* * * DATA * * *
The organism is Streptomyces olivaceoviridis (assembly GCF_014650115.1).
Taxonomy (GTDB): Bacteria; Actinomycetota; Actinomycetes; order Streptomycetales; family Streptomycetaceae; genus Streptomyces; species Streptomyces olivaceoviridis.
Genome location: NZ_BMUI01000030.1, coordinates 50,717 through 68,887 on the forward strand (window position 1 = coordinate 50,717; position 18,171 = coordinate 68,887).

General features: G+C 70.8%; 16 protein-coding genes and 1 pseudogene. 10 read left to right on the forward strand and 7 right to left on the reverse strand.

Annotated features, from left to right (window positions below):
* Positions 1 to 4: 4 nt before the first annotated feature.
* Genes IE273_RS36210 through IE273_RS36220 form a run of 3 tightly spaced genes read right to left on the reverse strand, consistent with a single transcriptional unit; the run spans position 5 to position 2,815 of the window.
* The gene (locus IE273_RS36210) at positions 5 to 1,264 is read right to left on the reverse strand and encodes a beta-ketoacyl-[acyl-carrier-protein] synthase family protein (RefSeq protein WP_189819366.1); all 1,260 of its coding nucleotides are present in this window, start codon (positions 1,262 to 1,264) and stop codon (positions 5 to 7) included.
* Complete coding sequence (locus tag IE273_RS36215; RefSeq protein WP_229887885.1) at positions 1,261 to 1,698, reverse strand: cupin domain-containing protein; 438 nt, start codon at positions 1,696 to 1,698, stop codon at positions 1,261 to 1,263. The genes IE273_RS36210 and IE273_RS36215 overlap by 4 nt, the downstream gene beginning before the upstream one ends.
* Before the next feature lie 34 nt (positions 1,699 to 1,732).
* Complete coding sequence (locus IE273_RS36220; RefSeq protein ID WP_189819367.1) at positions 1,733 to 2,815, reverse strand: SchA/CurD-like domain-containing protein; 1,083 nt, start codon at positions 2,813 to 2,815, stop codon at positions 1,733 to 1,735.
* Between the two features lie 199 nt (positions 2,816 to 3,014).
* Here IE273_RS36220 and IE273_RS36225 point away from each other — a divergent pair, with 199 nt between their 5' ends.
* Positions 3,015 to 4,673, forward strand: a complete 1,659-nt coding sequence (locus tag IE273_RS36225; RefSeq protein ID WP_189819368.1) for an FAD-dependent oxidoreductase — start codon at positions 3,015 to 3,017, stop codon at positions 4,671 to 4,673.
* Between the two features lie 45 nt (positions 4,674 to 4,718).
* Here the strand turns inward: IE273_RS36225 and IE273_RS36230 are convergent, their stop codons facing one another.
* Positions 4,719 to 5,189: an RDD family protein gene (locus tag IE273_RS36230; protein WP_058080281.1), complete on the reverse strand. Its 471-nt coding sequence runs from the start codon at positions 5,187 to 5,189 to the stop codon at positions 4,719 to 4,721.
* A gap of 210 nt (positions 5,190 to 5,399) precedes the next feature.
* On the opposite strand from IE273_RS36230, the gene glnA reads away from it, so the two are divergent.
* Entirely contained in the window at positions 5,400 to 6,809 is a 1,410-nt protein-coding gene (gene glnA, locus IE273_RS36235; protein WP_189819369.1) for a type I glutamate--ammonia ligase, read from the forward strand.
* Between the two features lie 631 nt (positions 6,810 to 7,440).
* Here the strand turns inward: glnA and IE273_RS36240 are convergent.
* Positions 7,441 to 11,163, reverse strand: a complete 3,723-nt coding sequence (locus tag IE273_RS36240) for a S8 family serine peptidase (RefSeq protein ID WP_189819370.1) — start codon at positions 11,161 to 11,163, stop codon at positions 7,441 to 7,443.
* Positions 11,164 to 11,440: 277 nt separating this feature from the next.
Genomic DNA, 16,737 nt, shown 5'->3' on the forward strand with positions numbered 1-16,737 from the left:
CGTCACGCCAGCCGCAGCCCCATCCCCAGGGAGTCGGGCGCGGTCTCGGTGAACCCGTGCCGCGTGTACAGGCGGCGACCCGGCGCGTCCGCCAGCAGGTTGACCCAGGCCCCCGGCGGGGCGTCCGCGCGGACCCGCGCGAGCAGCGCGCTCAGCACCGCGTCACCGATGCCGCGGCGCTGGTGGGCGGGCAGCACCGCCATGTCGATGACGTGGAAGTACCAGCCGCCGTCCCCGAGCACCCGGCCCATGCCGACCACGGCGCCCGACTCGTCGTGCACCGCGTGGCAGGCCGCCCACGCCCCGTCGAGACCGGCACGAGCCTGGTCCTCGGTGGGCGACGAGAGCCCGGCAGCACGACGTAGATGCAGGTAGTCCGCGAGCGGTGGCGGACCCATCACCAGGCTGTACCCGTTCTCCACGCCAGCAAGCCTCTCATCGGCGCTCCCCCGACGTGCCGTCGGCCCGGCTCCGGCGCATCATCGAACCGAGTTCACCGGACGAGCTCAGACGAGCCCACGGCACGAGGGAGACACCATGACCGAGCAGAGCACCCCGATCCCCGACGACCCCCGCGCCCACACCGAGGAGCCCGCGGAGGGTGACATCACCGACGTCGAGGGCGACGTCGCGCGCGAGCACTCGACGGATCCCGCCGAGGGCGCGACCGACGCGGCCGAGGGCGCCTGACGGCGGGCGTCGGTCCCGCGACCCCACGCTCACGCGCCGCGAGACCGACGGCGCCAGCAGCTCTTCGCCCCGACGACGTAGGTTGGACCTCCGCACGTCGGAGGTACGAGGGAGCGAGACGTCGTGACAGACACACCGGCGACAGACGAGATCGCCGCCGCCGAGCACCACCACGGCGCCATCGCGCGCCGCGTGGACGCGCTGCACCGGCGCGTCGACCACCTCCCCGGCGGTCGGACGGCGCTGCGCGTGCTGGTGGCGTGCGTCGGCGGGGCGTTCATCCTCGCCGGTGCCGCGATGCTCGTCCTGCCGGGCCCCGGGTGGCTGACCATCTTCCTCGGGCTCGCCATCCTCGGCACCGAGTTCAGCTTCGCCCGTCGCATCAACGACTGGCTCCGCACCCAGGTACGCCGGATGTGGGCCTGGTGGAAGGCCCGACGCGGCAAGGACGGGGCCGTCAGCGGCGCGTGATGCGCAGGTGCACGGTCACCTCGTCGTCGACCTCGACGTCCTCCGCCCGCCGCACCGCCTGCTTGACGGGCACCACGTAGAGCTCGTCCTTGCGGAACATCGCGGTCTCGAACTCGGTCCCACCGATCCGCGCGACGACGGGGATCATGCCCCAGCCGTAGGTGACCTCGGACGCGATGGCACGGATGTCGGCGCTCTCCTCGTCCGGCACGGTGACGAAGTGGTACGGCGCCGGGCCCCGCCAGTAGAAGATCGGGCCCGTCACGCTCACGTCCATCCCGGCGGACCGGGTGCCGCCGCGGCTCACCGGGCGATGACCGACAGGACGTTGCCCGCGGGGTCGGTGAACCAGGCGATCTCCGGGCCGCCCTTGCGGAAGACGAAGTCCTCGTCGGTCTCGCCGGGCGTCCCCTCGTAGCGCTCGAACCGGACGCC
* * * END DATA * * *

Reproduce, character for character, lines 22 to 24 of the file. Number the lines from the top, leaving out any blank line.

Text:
* Here the strand turns inward: glnA and IE273_RS36240 are convergent.
* Positions 7,441 to 11,163, reverse strand: a complete 3,723-nt coding sequence (locus tag IE273_RS36240) for a S8 family serine peptidase (RefSeq protein ID WP_189819370.1) — start codon at positions 11,161 to 11,163, stop codon at positions 7,441 to 7,443.
* Positions 11,164 to 11,440: 277 nt separating this feature from the next.